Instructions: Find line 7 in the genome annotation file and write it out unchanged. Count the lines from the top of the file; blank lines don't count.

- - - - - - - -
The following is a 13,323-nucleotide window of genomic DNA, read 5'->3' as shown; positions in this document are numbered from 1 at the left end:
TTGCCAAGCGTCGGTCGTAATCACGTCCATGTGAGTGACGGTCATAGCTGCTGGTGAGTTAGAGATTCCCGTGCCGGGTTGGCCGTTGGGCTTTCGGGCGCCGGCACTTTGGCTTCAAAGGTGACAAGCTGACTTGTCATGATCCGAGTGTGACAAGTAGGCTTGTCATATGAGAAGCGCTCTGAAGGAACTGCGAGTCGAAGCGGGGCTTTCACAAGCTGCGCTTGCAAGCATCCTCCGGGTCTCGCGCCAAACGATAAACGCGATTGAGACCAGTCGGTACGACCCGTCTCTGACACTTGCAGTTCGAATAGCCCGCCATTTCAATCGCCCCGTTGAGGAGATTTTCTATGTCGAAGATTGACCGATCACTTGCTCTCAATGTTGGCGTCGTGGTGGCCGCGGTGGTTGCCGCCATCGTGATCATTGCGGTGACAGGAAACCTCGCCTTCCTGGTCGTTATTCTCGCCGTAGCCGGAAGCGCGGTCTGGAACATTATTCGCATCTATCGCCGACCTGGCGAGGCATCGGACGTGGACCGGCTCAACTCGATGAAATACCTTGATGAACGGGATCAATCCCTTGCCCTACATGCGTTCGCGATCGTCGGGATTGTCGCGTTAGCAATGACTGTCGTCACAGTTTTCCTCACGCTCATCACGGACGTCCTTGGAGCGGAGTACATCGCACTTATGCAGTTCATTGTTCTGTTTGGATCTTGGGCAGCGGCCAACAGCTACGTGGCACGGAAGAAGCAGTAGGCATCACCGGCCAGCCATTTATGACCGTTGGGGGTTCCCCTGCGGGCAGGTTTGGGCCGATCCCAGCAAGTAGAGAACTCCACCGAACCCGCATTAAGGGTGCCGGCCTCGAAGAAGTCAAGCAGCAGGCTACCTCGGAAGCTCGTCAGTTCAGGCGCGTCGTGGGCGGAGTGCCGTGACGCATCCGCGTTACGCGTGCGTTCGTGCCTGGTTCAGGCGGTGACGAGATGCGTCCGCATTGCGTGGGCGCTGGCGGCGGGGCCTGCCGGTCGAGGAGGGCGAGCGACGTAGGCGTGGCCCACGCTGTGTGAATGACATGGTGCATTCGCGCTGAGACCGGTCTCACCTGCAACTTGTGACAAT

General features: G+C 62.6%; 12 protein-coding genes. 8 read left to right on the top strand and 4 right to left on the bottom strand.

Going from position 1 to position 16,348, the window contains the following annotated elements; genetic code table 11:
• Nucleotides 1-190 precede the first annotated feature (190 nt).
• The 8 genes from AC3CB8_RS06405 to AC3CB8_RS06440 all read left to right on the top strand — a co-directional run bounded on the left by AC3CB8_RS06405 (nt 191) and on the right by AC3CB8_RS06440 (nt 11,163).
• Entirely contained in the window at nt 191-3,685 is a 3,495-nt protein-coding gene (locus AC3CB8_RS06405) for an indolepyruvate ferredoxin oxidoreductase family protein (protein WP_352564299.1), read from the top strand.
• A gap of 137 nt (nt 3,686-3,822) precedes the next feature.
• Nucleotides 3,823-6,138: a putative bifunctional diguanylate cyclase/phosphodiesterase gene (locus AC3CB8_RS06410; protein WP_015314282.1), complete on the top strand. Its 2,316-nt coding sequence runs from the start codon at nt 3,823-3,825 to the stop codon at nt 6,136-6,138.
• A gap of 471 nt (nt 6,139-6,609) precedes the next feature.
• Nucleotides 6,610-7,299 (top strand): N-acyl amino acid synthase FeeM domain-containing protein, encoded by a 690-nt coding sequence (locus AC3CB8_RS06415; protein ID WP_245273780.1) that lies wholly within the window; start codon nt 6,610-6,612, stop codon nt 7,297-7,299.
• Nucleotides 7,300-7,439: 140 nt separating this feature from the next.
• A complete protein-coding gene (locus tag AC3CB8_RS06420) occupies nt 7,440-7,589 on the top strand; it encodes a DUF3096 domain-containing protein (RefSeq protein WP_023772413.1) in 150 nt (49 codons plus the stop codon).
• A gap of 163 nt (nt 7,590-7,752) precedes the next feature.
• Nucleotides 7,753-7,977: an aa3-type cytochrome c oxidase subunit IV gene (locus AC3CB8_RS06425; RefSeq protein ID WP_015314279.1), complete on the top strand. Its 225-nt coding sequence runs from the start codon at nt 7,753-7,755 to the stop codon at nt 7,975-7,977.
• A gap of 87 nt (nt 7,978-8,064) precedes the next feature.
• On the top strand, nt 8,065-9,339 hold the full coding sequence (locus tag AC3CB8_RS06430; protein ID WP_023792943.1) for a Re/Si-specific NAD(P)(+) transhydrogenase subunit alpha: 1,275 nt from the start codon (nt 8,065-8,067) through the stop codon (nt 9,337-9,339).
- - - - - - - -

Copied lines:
• Entirely contained in the window at nt 191-3,685 is a 3,495-nt protein-coding gene (locus AC3CB8_RS06405) for an indolepyruvate ferredoxin oxidoreductase family protein (protein WP_352564299.1), read from the top strand.